Researchers involved in a recent study have discovered that a chemical produced during the digestion of a commonly used artificial sweetener is able to damage DNA. The chemical in question is known as sucralose-6-acetate, as News Medical informs. The chemical is not only formed during digestion but also present in the sweetener itself in small amounts.
The research team discovered that even before consumption and metabolism, trace amounts of sucralose-6-acetate can be detected in sucralose products that exist in commercial areas. It turned out that human blood cells exposed to sucralose-6-acetate showed signs of DNA damage, indicating the genotoxic properties.
“Leaky gut” could occur
Furthermore, the study revealed that both sucralose and sucralose-6-acetate are able to cause “leaky gut” when exposed to the tissue lining the gut wall. This means that the chemicals weaken the connections between cells in the gut, allowing substances to leak into the bloodstream instead of being eliminated through the person’s feces.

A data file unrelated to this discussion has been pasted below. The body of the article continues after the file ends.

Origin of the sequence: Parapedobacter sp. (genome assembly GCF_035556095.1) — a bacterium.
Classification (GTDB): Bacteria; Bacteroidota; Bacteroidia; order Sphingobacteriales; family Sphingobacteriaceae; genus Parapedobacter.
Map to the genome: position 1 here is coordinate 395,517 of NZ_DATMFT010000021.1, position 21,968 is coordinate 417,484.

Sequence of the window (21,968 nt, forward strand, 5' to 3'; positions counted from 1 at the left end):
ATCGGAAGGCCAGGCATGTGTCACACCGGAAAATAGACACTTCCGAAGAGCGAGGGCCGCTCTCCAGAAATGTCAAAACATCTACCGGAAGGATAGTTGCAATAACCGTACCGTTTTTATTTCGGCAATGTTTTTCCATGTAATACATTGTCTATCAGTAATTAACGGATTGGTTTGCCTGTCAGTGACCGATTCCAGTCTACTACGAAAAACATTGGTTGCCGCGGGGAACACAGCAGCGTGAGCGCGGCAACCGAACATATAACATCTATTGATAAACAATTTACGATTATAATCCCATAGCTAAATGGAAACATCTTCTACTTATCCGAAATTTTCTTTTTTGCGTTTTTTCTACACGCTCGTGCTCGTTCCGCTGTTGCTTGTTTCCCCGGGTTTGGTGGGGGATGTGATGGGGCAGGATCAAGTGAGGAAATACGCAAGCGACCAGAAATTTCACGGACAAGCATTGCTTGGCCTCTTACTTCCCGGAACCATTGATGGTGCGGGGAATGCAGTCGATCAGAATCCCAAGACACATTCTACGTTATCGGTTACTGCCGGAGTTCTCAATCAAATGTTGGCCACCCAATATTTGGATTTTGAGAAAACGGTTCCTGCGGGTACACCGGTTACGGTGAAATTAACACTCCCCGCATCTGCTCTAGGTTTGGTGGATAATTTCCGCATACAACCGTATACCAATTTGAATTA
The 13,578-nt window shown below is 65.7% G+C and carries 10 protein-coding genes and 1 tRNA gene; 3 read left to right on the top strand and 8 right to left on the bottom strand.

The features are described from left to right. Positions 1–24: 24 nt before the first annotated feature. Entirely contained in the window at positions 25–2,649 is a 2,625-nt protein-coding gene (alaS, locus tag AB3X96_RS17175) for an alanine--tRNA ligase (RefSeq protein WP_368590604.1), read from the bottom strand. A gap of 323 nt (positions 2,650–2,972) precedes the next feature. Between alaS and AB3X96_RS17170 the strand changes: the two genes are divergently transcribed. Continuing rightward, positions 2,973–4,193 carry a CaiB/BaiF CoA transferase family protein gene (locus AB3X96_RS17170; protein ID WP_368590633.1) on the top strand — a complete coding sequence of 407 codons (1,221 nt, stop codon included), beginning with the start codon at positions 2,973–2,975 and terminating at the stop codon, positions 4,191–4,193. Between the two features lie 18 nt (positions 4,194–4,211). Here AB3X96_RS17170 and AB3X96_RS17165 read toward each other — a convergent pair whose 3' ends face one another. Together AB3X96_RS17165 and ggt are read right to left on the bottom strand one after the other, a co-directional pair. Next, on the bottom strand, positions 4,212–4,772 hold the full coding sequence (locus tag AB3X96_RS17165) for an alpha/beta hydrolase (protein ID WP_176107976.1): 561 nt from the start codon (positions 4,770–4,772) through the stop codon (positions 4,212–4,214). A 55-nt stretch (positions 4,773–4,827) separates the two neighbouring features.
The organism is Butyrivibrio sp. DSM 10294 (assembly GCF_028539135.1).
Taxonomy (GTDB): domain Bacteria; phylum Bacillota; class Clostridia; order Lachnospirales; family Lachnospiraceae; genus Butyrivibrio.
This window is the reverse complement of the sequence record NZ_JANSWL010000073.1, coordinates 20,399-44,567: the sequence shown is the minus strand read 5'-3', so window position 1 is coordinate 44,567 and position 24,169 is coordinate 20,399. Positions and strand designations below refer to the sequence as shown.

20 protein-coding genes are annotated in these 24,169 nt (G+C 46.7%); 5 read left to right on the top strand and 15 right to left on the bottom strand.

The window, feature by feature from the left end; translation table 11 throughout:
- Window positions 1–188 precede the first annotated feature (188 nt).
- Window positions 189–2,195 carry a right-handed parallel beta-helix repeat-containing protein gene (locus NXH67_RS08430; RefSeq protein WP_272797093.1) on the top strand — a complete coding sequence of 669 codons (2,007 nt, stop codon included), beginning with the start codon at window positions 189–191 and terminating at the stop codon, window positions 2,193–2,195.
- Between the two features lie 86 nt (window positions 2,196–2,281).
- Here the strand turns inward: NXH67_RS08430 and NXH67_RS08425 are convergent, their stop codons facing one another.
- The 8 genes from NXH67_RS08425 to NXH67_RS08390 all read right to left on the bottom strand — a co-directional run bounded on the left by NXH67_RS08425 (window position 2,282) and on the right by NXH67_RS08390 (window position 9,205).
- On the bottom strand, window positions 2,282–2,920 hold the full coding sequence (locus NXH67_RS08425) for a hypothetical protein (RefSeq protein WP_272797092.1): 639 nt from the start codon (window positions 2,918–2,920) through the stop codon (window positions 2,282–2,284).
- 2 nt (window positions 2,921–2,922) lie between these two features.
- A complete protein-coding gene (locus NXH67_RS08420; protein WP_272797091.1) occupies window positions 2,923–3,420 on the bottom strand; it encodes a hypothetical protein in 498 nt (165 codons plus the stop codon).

Susan Schiffman, who is a corresponding author of the new research, explained as News-Medical quotes:
To put this in context, the European Food Safety Authority has a threshold of toxicological concern for all genotoxic substances of 0.15 micrograms per person per day,
Our work suggests that the trace amounts of sucralose-6-acetate in a single, daily sucralose-sweetened drink exceed that threshold. And that’s not even accounting for the amount of sucralose-6-acetate produced as metabolites after people consume sucralose.
The implications of the new findings are significant, as the levels of sucralose-6-acetate present in a single daily drink sweetened with sucralose may exceed established safety thresholds. Additionally, previous studies have already suggested that sucralose can have adverse effects on gut health.
Overall, the new study sheds light on the potential risks associated with the consumption of sucralose and highlights the need for further investigation into the long-term effects of artificial sweeteners on human health.